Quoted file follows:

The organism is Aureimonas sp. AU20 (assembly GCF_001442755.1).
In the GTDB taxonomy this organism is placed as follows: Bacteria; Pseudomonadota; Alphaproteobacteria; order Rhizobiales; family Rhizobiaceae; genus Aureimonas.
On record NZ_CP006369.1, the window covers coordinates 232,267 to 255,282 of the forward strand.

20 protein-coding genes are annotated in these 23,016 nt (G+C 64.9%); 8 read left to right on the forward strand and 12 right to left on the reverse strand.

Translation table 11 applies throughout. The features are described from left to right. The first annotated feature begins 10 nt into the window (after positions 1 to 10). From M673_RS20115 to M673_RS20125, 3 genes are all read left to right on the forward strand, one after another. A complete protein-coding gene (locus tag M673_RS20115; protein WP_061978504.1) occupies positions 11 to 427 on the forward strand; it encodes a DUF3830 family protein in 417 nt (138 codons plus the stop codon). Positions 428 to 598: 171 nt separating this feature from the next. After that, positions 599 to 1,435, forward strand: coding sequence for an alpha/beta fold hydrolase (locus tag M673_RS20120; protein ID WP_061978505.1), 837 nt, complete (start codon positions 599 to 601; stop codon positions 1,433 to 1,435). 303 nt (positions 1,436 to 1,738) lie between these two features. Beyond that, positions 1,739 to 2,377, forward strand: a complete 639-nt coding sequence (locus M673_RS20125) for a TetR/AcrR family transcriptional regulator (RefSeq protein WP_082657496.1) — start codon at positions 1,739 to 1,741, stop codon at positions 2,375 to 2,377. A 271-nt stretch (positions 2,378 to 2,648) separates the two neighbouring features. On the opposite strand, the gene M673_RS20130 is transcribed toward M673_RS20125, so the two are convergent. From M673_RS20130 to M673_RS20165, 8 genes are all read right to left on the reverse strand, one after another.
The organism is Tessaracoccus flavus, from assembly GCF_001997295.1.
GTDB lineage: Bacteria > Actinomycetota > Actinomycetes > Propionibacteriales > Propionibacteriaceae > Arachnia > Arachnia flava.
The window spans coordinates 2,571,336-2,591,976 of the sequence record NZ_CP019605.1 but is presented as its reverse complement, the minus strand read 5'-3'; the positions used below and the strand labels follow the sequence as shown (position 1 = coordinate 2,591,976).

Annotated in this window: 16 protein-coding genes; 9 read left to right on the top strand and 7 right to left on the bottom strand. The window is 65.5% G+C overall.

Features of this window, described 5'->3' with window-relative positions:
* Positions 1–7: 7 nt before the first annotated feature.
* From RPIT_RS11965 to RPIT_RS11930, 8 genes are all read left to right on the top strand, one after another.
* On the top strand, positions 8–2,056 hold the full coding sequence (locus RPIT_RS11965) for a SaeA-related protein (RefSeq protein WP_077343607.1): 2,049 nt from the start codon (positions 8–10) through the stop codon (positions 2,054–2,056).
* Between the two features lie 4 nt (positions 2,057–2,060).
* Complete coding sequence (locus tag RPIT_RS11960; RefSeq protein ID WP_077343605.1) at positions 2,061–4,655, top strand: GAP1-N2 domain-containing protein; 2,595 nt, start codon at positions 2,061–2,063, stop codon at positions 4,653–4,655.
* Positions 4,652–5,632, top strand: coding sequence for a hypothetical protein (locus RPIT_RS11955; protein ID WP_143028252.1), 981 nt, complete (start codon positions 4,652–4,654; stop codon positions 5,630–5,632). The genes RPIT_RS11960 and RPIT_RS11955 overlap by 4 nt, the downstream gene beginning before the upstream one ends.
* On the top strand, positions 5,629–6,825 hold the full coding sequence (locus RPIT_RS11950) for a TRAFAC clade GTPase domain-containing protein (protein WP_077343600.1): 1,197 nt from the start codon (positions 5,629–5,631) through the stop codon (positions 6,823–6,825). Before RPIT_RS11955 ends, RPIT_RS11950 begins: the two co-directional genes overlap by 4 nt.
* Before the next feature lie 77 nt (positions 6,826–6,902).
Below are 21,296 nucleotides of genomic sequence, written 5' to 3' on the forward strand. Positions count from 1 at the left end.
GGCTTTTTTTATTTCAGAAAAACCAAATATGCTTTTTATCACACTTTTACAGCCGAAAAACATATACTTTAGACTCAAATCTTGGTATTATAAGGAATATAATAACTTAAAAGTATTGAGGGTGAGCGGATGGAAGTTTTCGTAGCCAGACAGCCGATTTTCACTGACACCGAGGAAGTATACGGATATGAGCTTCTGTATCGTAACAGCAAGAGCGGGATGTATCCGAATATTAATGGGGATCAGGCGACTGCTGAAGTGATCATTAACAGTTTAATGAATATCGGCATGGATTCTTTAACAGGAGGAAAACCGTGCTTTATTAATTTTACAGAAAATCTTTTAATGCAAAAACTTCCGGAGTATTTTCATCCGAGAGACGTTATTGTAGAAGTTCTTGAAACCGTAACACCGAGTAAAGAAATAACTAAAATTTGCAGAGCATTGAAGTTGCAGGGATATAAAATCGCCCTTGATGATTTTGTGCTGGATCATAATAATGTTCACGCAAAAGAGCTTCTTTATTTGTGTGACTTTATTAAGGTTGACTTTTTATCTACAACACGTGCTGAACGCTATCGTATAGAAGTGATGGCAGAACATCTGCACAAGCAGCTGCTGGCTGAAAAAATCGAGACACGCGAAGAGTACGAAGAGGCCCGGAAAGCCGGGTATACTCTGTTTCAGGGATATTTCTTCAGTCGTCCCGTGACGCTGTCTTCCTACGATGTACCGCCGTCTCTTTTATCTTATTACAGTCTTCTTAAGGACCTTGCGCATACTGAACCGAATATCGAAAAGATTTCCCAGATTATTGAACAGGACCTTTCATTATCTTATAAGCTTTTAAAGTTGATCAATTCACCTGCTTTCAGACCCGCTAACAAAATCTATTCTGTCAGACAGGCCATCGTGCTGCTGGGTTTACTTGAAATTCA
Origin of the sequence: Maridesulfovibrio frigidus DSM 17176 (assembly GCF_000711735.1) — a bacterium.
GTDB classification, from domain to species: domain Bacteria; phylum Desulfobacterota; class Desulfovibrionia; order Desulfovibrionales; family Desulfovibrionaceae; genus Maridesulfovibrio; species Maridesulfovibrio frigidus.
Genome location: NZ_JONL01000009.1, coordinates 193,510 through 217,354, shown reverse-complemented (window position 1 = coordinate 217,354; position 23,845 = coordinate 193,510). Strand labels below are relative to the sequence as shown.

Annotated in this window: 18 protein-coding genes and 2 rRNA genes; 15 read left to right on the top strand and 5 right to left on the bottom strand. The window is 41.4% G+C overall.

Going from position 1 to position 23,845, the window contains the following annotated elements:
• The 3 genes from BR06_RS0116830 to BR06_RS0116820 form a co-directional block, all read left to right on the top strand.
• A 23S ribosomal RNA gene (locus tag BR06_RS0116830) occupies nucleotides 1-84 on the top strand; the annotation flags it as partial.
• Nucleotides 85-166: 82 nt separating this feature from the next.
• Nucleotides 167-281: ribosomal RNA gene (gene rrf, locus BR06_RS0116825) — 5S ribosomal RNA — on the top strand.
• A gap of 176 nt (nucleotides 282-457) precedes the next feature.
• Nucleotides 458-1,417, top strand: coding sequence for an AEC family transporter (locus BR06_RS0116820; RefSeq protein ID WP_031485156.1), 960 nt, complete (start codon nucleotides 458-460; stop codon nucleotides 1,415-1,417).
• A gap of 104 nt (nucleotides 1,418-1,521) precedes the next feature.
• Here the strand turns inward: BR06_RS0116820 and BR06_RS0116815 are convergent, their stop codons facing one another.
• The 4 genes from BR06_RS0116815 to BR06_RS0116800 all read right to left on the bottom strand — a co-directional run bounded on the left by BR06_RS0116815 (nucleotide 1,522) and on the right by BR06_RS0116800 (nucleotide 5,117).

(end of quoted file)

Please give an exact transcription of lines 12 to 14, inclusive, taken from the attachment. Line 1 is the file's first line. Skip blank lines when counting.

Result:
* From RPIT_RS11965 to RPIT_RS11930, 8 genes are all read left to right on the top strand, one after another.
* On the top strand, positions 8–2,056 hold the full coding sequence (locus RPIT_RS11965) for a SaeA-related protein (RefSeq protein WP_077343607.1): 2,049 nt from the start codon (positions 8–10) through the stop codon (positions 2,054–2,056).
* Between the two features lie 4 nt (positions 2,057–2,060).